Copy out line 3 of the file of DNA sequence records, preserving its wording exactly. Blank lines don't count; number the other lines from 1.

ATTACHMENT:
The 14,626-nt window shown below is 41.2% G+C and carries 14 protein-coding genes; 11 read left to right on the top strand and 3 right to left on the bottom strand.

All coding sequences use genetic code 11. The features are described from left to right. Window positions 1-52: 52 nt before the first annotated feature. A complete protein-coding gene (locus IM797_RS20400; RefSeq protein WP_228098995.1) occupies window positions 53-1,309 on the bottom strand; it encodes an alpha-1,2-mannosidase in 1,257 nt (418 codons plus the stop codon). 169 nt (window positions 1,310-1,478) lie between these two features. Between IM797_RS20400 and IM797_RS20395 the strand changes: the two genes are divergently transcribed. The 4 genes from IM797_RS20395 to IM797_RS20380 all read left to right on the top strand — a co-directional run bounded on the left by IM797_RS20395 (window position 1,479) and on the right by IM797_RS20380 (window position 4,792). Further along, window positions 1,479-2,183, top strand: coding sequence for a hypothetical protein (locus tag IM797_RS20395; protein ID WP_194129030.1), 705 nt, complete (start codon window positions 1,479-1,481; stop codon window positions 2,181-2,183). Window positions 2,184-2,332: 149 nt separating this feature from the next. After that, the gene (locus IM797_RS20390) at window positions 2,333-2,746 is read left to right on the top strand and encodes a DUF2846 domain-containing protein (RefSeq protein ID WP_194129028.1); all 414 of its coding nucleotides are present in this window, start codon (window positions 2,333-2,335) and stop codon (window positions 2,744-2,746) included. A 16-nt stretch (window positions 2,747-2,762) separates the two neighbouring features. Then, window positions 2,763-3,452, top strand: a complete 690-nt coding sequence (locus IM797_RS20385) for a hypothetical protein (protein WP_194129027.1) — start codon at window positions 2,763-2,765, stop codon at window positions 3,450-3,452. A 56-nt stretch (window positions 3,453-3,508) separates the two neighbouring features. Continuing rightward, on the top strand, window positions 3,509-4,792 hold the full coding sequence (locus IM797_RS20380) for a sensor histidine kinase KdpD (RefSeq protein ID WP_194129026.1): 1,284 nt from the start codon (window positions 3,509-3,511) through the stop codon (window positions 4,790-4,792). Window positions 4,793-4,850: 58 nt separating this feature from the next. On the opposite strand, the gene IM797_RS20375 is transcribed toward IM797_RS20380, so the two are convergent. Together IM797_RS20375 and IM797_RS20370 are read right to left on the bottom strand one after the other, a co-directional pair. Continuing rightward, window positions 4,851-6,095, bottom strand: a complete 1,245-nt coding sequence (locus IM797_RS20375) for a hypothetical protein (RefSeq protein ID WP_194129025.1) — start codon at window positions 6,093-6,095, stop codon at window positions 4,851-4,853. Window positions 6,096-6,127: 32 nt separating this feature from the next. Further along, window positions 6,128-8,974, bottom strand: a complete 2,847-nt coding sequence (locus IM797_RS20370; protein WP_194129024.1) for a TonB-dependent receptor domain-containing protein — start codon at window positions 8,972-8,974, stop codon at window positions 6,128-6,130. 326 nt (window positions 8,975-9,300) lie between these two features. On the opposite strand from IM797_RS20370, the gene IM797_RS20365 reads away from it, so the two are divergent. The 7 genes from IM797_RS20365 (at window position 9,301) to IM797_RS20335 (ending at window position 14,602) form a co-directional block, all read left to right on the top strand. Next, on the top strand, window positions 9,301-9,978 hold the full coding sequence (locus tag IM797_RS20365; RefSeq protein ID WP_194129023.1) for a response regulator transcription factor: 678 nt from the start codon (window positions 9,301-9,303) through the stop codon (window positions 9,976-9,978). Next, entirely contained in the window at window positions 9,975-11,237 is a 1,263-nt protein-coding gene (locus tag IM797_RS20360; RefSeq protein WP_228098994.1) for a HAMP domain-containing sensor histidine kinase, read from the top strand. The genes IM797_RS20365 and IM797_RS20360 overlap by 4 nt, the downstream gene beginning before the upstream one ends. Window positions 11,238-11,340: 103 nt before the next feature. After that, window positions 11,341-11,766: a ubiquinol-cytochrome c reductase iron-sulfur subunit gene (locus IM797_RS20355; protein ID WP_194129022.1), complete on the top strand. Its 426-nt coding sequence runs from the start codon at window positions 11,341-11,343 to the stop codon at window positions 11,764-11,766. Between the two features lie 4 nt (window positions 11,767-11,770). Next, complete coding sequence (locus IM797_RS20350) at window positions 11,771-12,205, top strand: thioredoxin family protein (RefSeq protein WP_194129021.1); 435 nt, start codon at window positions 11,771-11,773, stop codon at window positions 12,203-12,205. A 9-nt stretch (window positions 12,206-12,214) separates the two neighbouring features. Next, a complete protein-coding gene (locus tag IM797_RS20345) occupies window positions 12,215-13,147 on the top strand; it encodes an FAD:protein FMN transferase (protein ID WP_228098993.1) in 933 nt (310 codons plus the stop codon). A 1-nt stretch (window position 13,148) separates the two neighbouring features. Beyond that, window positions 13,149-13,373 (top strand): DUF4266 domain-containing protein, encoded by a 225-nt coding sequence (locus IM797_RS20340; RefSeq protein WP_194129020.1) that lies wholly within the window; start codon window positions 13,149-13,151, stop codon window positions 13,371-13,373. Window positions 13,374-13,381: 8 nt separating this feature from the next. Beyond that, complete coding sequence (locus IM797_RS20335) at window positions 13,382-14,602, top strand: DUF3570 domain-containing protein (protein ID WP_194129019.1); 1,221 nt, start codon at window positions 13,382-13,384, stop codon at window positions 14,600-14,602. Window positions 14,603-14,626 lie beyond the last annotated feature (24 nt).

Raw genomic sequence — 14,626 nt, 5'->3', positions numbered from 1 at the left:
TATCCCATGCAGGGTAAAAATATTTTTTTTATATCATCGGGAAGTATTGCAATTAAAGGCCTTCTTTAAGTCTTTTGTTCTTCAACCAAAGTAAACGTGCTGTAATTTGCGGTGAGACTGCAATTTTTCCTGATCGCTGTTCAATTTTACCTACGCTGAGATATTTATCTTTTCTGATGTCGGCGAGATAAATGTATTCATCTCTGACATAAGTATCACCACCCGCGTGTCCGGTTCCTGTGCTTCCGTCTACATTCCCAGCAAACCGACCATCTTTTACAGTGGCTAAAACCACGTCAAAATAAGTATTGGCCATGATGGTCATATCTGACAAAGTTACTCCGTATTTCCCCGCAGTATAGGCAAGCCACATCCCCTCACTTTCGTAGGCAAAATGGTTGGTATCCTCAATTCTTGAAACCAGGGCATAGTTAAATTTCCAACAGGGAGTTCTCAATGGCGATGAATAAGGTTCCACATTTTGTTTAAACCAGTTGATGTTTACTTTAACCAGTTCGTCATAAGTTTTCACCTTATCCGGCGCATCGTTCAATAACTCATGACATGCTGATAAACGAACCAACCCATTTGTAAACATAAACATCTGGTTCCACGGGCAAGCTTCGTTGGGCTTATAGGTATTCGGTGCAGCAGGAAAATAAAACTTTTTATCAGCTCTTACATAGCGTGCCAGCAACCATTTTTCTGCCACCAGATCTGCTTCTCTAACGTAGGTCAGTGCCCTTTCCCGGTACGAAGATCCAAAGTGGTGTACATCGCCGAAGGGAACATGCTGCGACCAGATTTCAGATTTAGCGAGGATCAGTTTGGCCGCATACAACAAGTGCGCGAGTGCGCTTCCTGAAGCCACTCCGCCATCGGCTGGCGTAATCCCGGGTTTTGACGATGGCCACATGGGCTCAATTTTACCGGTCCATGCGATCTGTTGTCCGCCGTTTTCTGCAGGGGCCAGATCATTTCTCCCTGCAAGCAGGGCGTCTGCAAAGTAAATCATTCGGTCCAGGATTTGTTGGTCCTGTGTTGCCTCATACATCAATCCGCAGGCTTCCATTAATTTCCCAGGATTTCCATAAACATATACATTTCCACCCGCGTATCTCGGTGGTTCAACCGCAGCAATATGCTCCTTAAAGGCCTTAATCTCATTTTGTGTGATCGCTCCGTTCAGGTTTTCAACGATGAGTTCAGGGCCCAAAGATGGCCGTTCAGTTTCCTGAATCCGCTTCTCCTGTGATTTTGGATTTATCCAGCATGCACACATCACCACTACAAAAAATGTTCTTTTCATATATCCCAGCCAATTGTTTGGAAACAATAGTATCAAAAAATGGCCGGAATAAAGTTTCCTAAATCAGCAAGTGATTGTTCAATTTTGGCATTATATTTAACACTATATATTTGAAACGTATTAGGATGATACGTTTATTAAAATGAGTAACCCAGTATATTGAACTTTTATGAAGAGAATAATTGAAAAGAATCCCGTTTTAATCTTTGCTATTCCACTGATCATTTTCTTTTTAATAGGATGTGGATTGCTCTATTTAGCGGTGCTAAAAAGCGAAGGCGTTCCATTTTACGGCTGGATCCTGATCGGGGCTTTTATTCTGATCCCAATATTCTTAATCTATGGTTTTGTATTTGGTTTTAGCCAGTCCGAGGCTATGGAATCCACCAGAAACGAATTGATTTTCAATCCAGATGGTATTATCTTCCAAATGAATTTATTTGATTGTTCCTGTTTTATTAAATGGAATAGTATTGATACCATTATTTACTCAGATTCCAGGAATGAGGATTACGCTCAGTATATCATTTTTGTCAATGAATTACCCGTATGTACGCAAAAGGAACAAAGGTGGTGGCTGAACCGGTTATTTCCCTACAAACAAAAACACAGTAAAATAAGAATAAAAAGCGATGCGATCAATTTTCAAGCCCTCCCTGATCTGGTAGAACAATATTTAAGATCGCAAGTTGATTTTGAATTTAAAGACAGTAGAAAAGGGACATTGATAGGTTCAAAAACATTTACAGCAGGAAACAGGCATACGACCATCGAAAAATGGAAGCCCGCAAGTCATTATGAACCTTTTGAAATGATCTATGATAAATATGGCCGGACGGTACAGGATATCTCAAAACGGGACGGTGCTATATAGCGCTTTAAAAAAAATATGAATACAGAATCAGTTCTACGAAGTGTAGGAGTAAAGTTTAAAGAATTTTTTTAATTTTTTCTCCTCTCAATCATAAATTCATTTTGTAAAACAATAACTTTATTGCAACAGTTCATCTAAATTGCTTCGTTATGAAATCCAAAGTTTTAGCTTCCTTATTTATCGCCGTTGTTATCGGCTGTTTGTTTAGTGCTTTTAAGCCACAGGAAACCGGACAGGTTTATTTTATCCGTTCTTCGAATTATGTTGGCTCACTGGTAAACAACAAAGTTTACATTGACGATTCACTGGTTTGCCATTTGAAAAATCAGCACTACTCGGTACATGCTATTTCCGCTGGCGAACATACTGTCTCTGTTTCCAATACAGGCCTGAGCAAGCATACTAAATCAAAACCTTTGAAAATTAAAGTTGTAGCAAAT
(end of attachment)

Raw genomic sequence — 14,626 nt, 5'->3', positions numbered from 1 at the left: